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Dallas, Texas, United States

Sunday, June 28, 2015

Indoor Children, Outdoor Pets

I have allergies and as a child I was asthmatic.  I am allergic to cats and probably dogs as well.  Some of my children are likewise allergic to pets.

There are homes of family members and friends with pets that my children and I cannot visit because of our allergies.  When we do enter these homes, sometimes the allergic reaction is severe and sudden.  This makes me wonder:  With one in ten people being allergic to pets, why do people have pets in their homes?

I have also seen homes that were ruined by pet odors.  The owners are living in it without seeming to notice what is obvious to visitors.  Plus, pet owners are constantly having to manage the waste of their pets.  I wonder:  With the unsanitary conditions that pets create, why do people have pets in their homes?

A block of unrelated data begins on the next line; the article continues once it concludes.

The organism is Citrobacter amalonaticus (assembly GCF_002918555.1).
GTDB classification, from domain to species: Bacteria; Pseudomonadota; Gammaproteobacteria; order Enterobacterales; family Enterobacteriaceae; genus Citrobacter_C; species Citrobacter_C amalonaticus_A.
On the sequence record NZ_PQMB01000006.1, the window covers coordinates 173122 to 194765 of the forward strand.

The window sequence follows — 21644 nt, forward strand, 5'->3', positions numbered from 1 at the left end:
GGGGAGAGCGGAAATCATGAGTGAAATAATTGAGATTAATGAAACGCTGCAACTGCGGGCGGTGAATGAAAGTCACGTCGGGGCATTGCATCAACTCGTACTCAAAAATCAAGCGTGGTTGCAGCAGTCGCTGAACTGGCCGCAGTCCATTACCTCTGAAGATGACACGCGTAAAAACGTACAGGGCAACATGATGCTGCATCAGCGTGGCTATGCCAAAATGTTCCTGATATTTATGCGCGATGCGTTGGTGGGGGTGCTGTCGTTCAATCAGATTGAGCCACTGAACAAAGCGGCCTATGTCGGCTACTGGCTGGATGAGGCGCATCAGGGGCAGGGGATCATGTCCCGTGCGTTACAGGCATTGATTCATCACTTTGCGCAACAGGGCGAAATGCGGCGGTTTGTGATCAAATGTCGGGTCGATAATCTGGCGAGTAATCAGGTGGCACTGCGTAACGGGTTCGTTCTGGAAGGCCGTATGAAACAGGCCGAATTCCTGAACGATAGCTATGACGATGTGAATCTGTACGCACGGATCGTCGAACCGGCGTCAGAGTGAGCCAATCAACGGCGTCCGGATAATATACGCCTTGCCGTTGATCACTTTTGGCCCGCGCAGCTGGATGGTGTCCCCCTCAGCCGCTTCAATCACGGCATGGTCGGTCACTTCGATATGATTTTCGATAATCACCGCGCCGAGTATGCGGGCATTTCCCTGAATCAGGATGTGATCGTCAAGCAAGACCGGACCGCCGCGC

I think people have pets in their homes to satisfy their drive to care for children.  Both young children and pets provide unconditional love and inspire instinctive affection.  The young children grow to become less affectionate juveniles, independent adults, and then lifetime friends.  The pets rapidly reach senescence.

A home is a place to raise children.  When all of the children have left the nest, there is a temptation to fill the void with indoor pets.  Doing so can ensure, however, that the home will no longer be healthy for visiting children, including any future grandchildren.

If it were not for the domestication of animals such as dogs, human civilization might not have flourished when it did.  Pets do have a place in human families.  That place is outdoors.